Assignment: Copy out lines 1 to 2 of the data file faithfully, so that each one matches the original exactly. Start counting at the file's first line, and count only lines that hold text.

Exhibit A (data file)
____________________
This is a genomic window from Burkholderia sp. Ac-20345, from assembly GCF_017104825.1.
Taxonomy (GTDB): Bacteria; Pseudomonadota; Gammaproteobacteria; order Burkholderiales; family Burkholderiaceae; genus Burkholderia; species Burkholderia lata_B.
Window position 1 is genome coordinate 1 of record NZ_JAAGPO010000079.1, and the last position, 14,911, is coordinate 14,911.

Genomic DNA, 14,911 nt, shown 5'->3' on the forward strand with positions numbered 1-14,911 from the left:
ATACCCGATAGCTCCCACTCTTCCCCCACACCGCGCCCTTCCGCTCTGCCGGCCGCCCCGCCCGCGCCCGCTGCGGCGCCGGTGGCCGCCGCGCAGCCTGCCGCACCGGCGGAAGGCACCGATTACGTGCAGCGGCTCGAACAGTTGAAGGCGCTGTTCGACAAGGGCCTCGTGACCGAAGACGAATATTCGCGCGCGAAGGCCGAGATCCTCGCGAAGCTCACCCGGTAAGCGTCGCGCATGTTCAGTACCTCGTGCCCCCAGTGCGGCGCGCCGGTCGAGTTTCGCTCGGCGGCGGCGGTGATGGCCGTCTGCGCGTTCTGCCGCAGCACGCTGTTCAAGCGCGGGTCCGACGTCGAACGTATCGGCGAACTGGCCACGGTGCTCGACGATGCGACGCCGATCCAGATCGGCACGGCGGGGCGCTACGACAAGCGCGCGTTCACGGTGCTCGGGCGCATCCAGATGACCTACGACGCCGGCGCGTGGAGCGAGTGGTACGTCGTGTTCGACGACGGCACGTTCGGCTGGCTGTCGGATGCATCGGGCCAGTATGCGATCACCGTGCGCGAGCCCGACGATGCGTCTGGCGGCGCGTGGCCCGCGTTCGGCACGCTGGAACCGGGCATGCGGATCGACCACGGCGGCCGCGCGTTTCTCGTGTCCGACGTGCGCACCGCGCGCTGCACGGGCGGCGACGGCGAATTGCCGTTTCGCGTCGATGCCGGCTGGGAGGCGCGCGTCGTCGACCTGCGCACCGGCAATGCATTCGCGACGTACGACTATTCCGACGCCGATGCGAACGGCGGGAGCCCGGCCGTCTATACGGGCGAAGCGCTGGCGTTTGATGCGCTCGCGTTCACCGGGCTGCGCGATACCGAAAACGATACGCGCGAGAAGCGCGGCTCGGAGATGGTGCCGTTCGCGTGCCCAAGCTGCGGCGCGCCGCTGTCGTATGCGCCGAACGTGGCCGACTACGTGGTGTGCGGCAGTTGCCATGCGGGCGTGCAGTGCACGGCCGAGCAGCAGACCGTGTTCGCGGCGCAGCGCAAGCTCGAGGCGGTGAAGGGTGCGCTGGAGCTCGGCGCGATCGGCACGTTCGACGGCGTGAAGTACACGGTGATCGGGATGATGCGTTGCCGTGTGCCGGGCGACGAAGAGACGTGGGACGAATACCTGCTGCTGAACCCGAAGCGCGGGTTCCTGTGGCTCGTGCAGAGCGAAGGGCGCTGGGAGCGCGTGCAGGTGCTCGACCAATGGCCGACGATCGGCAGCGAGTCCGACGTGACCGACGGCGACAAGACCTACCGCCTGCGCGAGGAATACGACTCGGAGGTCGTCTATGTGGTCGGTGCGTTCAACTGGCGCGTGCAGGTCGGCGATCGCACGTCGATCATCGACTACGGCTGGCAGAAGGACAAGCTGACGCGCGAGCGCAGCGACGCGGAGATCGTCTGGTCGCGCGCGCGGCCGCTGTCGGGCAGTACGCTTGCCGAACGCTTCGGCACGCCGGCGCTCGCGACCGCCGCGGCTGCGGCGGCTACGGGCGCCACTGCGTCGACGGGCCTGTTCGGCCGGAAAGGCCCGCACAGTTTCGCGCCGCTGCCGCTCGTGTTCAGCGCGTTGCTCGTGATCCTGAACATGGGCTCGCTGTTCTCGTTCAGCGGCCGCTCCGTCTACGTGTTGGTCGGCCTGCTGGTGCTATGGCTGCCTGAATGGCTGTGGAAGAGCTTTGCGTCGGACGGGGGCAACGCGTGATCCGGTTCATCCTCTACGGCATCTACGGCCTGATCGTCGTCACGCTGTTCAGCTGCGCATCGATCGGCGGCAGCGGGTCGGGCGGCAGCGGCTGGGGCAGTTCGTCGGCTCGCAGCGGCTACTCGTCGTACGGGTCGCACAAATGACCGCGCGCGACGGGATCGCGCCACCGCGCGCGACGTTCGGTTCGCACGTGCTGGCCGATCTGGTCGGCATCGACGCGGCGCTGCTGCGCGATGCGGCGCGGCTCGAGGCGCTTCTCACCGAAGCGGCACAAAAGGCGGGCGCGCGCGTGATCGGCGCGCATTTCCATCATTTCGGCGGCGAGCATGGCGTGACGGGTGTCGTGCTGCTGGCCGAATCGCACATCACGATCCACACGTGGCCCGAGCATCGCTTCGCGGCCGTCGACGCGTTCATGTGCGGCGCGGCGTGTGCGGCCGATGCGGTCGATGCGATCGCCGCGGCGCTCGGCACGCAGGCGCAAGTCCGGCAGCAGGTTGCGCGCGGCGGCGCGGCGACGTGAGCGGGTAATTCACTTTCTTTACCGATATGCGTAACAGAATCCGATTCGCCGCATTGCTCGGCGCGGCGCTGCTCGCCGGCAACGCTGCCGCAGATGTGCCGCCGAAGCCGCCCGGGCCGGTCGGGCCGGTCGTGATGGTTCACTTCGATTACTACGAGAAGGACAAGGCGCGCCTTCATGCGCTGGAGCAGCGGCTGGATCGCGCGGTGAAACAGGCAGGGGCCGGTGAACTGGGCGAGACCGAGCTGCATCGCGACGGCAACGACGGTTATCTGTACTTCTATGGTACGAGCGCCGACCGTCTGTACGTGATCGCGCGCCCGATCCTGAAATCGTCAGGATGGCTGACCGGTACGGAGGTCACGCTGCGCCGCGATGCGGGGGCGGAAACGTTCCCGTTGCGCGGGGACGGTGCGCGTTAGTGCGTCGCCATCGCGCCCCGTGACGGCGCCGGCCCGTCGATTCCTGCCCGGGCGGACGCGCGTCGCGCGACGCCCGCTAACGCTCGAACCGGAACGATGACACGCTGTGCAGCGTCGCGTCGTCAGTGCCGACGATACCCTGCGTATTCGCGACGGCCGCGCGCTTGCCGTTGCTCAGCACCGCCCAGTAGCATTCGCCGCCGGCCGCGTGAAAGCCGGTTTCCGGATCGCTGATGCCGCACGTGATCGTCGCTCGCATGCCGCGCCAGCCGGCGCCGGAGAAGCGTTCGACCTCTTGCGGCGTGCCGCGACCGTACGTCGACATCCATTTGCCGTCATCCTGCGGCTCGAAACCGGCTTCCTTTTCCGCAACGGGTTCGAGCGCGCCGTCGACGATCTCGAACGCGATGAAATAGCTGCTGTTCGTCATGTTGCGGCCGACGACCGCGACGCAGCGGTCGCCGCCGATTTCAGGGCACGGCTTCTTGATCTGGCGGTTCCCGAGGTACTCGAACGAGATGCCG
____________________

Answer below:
This is a genomic window from Burkholderia sp. Ac-20345, from assembly GCF_017104825.1.
Taxonomy (GTDB): Bacteria; Pseudomonadota; Gammaproteobacteria; order Burkholderiales; family Burkholderiaceae; genus Burkholderia; species Burkholderia lata_B.